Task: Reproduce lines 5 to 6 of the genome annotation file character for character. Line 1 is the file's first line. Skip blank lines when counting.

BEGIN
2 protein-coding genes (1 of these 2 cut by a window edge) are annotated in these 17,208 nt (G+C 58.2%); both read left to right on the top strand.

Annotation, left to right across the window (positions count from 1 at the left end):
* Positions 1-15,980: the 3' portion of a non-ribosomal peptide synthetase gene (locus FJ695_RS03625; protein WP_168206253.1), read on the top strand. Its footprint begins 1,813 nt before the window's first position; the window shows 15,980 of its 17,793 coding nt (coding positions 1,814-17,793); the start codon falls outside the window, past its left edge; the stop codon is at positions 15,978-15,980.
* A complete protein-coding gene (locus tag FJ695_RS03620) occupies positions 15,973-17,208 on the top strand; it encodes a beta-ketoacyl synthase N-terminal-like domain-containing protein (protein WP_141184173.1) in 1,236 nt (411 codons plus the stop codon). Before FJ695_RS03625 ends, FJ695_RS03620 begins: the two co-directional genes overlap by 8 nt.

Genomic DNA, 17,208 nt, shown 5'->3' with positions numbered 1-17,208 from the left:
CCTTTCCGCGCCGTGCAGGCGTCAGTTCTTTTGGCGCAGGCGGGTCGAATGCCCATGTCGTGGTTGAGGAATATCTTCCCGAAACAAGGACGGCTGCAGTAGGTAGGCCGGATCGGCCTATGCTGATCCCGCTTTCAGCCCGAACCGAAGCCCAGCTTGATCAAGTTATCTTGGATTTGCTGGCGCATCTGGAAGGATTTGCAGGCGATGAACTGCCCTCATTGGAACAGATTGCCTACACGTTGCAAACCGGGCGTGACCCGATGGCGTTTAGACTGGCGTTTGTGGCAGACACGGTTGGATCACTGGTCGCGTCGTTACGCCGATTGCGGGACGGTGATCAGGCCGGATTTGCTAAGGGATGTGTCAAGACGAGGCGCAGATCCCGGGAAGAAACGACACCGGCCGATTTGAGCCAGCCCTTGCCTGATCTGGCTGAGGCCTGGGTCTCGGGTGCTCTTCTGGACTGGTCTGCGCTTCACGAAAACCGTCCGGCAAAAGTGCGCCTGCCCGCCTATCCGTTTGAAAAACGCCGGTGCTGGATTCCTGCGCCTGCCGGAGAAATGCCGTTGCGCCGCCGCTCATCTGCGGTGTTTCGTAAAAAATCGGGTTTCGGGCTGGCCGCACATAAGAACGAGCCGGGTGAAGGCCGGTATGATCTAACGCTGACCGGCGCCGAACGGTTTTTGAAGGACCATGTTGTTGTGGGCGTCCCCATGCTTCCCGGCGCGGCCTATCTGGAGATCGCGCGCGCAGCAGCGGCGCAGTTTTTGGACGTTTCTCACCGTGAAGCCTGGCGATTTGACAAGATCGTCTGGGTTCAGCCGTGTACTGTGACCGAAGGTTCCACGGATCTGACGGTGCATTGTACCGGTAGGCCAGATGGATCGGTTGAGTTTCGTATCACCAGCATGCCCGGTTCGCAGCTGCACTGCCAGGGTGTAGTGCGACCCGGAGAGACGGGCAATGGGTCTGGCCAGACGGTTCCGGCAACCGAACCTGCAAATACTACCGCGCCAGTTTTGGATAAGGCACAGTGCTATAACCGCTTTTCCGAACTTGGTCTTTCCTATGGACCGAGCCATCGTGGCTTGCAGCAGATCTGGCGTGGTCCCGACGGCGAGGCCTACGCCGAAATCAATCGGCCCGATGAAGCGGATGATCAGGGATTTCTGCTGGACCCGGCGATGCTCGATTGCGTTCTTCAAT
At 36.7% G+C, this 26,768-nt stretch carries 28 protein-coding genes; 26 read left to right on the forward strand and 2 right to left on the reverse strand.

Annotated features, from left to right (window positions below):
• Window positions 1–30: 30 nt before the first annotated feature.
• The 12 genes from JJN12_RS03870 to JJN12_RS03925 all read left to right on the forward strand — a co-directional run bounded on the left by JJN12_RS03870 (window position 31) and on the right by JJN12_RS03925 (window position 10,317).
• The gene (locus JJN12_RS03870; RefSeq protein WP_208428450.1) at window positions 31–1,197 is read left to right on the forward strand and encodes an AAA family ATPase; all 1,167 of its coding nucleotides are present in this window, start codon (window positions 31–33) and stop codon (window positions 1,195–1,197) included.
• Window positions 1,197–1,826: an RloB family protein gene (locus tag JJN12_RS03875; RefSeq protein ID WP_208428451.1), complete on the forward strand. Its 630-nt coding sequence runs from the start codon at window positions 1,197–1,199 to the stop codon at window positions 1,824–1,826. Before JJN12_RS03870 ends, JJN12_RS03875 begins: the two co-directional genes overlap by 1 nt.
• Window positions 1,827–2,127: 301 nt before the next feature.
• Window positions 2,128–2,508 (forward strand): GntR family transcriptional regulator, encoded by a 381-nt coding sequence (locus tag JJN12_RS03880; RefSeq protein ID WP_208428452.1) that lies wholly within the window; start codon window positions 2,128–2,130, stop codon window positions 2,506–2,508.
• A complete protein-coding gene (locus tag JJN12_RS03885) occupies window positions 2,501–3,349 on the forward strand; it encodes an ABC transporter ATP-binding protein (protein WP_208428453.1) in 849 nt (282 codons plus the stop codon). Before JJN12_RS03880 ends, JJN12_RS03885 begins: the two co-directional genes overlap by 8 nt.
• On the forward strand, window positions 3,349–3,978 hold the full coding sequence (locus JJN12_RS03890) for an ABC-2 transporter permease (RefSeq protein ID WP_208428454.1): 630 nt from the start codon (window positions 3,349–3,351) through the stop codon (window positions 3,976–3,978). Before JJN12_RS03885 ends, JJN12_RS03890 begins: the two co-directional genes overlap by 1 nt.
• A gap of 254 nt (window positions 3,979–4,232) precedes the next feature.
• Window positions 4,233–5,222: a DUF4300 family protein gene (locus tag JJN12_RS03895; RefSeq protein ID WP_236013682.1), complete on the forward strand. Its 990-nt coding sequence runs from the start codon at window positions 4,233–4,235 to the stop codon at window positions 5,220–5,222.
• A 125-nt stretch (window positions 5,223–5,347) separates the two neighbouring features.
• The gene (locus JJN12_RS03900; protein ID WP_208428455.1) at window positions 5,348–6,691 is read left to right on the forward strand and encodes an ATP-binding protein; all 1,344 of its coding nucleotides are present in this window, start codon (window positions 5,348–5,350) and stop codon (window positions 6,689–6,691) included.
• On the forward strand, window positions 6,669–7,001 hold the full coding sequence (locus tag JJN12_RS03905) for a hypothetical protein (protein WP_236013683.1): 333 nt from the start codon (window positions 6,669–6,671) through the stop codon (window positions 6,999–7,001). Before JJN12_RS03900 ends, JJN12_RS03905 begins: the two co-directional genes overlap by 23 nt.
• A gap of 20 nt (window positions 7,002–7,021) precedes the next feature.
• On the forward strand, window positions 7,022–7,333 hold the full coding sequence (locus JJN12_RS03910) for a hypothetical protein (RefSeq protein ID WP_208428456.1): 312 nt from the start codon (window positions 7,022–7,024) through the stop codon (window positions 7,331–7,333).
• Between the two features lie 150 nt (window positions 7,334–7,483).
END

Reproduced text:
Genomic DNA, 17,208 nt, shown 5'->3' with positions numbered 1-17,208 from the left:
CCTTTCCGCGCCGTGCAGGCGTCAGTTCTTTTGGCGCAGGCGGGTCGAATGCCCATGTCGTGGTTGAGGAATATCTTCCCGAAACAAGGACGGCTGCAGTAGGTAGGCCGGATCGGCCTATGCTGATCCCGCTTTCAGCCCGAACCGAAGCCCAGCTTGATCAAGTTATCTTGGATTTGCTGGCGCATCTGGAAGGATTTGCAGGCGATGAACTGCCCTCATTGGAACAGATTGCCTACACGTTGCAAACCGGGCGTGACCCGATGGCGTTTAGACTGGCGTTTGTGGCAGACACGGTTGGATCACTGGTCGCGTCGTTACGCCGATTGCGGGACGGTGATCAGGCCGGATTTGCTAAGGGATGTGTCAAGACGAGGCGCAGATCCCGGGAAGAAACGACACCGGCCGATTTGAGCCAGCCCTTGCCTGATCTGGCTGAGGCCTGGGTCTCGGGTGCTCTTCTGGACTGGTCTGCGCTTCACGAAAACCGTCCGGCAAAAGTGCGCCTGCCCGCCTATCCGTTTGAAAAACGCCGGTGCTGGATTCCTGCGCCTGCCGGAGAAATGCCGTTGCGCCGCCGCTCATCTGCGGTGTTTCGTAAAAAATCGGGTTTCGGGCTGGCCGCACATAAGAACGAGCCGGGTGAAGGCCGGTATGATCTAACGCTGACCGGCGCCGAACGGTTTTTGAAGGACCATGTTGTTGTGGGCGTCCCCATGCTTCCCGGCGCGGCCTATCTGGAGATCGCGCGCGCAGCAGCGGCGCAGTTTTTGGACGTTTCTCACCGTGAAGCCTGGCGATTTGACAAGATCGTCTGGGTTCAGCCGTGTACTGTGACCGAAGGTTCCACGGATCTGACGGTGCATTGTACCGGTAGGCCAGATGGATCGGTTGAGTTTCGTATCACCAGCATGCCCGGTTCGCAGCTGCACTGCCAGGGTGTAGTGCGACCCGGAGAGACGGGCAATGGGTCTGGCCAGACGGTTCCGGCAACCGAACCTGCAAATACTACCGCGCCAGTTTTGGATAAGGCACAGTGCTATAACCGCTTTTCCGAACTTGGTCTTTCCTATGGACCGAGCCATCGTGGCTTGCAGCAGATCTGGCGTGGTCCCGACGGCGAGGCCTACGCCGAAATCAATCGGCCCGATGAAGCGGATGATCAGGGATTTCTGCTGGACCCGGCGATGCTCGATTGCGTTCTTCAAT